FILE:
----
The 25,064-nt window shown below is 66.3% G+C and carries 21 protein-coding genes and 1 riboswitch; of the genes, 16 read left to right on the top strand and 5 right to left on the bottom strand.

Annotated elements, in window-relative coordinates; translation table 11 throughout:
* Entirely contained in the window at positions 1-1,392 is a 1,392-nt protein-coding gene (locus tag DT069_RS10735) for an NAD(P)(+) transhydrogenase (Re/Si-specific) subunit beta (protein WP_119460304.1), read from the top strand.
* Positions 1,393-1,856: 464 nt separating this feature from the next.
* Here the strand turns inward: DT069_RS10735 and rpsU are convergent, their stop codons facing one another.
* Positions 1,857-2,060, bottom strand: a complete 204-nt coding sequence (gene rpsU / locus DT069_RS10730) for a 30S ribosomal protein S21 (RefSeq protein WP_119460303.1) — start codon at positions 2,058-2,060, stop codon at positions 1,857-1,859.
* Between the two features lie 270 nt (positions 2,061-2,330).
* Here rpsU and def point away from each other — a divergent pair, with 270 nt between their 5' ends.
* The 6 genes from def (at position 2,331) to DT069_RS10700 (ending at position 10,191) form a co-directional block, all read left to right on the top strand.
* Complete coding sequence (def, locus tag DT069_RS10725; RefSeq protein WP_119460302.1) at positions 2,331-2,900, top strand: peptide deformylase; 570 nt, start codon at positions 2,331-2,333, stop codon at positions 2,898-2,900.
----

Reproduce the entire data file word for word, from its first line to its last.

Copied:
The 25,064-nt window shown below is 66.3% G+C and carries 21 protein-coding genes and 1 riboswitch; of the genes, 16 read left to right on the top strand and 5 right to left on the bottom strand.

Annotated elements, in window-relative coordinates; translation table 11 throughout:
* Entirely contained in the window at positions 1-1,392 is a 1,392-nt protein-coding gene (locus tag DT069_RS10735) for an NAD(P)(+) transhydrogenase (Re/Si-specific) subunit beta (protein WP_119460304.1), read from the top strand.
* Positions 1,393-1,856: 464 nt separating this feature from the next.
* Here the strand turns inward: DT069_RS10735 and rpsU are convergent, their stop codons facing one another.
* Positions 1,857-2,060, bottom strand: a complete 204-nt coding sequence (gene rpsU / locus DT069_RS10730) for a 30S ribosomal protein S21 (RefSeq protein WP_119460303.1) — start codon at positions 2,058-2,060, stop codon at positions 1,857-1,859.
* Between the two features lie 270 nt (positions 2,061-2,330).
* Here rpsU and def point away from each other — a divergent pair, with 270 nt between their 5' ends.
* The 6 genes from def (at position 2,331) to DT069_RS10700 (ending at position 10,191) form a co-directional block, all read left to right on the top strand.
* Complete coding sequence (def, locus tag DT069_RS10725; RefSeq protein WP_119460302.1) at positions 2,331-2,900, top strand: peptide deformylase; 570 nt, start codon at positions 2,331-2,333, stop codon at positions 2,898-2,900.